SARAWAK has made progress by leaps and bounds. We want to continue and to accelerate this progress. We want to achieve a high income and developed state by 2020. We want all Sarawakians to enjoy the success of a high income and developed state. No Sarawakians should be left out in this matter. The joy and fruits of success are meant for all of us irrespective of locality, race and religion.
Therefore, we must ensure that whatever we do must ultimately benefit the people. The people are the centre of everything in whatever we plan and deliver. The people’s interest is paramount in discharging our responsibilities.
To do that successfully, we must lend our ears to the people. We must listen with an open heart and mind to understand their needs correctly and sincerely. We are here to serve the rakyat. Only then we can deliver the right goods and services to them efficiently and effectively.
Catch-up plan for Sarawak
Our economy is the third largest in the country. We contributed about 10 per cent to the national economy. We have good credit ratings. With these ratings, Sarawak’s reputation as an attractive investment destination has gained confidence from investors.
With these achievements, one cannot deny the progress that we have made in the socioeconomic development of the state over the years. However, being the biggest state, we are facing more challenges and are still lagging behind in terms of infrastructure development especially in the rural areas. Hence, we should not be complacent as more work needs to be done. We aspire to achieve a higher level of progress, which is even better or at least at par with what had been achieved by our fellow Malaysians in Peninsular Malaysia.
I do understand you all and I hear you when you said: “what is next after 51 years after the birth of Malaysia”. To address this, I am pleased to inform that we have formulated a catch-up plan or also known as the Sarawak Socio-Economic Transformation Programme (SETP) beginning the 11th Malaysia Plan (11MP), 2016 to 2020.
We don’t want Sarawak to be left behind in the nation’s effort to become a high income and developed country by 2020. Let us work together to ensure a progressive and prosperous Sarawak in this journey of us towards Vision 2020 and beyond.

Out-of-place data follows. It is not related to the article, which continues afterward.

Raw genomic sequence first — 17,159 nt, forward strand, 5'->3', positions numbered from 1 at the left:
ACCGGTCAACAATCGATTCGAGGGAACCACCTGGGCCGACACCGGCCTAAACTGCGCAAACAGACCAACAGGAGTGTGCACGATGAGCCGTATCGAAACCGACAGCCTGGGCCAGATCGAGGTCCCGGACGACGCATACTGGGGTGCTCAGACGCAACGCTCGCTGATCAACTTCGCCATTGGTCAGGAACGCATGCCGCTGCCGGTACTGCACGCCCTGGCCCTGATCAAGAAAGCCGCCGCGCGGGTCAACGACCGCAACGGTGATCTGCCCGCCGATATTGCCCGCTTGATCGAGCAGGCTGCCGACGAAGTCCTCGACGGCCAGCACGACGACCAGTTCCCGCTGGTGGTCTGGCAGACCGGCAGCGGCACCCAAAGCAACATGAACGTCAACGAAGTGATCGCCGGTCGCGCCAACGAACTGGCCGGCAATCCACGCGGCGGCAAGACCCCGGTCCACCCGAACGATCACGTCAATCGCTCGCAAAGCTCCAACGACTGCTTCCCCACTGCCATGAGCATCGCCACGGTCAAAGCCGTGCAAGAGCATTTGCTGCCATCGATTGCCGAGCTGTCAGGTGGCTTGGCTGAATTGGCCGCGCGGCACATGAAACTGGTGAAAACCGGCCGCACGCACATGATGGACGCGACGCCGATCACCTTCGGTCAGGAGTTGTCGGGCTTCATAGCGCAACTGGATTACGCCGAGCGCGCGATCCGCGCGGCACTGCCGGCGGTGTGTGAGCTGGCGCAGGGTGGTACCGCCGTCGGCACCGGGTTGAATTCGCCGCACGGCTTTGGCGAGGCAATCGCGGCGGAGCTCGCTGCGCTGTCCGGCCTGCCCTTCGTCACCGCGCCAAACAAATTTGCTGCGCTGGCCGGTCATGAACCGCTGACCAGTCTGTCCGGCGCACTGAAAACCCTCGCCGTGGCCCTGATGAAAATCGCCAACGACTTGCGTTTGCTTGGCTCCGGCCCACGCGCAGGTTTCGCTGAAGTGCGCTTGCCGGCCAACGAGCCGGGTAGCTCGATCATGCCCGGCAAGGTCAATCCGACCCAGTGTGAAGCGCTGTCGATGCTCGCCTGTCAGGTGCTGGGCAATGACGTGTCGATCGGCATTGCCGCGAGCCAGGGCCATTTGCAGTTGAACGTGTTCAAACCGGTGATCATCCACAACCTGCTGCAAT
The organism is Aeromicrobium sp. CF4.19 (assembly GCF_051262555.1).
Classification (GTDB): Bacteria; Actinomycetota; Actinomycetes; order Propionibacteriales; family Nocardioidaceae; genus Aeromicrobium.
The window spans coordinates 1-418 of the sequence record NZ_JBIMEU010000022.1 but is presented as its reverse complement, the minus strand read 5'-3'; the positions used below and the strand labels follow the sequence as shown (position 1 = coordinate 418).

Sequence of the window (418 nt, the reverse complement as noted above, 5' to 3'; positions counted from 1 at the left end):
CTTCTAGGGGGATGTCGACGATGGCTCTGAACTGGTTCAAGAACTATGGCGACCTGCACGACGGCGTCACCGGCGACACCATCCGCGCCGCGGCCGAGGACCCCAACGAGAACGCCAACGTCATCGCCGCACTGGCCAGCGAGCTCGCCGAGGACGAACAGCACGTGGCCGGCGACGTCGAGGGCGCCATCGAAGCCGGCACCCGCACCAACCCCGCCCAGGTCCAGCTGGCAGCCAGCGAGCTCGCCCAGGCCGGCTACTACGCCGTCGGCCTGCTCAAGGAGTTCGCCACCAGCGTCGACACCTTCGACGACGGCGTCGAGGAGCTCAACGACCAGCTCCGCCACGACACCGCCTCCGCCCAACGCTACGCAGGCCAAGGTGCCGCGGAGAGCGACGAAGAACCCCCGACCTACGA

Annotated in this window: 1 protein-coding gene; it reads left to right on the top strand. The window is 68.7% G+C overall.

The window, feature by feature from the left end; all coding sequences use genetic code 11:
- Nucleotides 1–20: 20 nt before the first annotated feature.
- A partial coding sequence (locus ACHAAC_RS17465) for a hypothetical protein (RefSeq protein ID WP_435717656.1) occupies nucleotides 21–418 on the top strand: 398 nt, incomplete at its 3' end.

Briefly, let me inform you that SETP is a long-term development plan which will be implemented in stages. The first phase would be implemented beginning the 11MP, which is critical to us because it is the last Five-Year Development Plan before we achieve a high income and developed state status by 2020.
With the limited time available, we need to be bold and creative on how to accelerate the pace of development. We must ensure that programmes and projects are implemented and completed quickly to benefit the rakyat. I would like to reiterate here that we need to be focus and not to be easily distracted by petty matters. In this respect, collaboration and teamwork is required from all stakeholders including the Honourable Members of the opposition whom I believe also love to see a peaceful and progressive Sarawak.
To accelerate economic growth and development, we need to implement more programmes and projects compared to the previous Five-Year Development Plans. This will require greater funding especially from the federal government. For this reason, we will work closely with the federal government to ensure more development funding for the state.
I will personally raise this matter with YAB Prime Minister and I believe him, being a leader who knows the level of development in the state, will consider our request for funding favourably.
Accelerate SCORE Development Plan
The development of SCORE is progressing well both in terms of infrastructure development and private sector investment. This is a clear manifestation of our ability to deliver projects under the SCORE Development Plan and to attract investors to the state.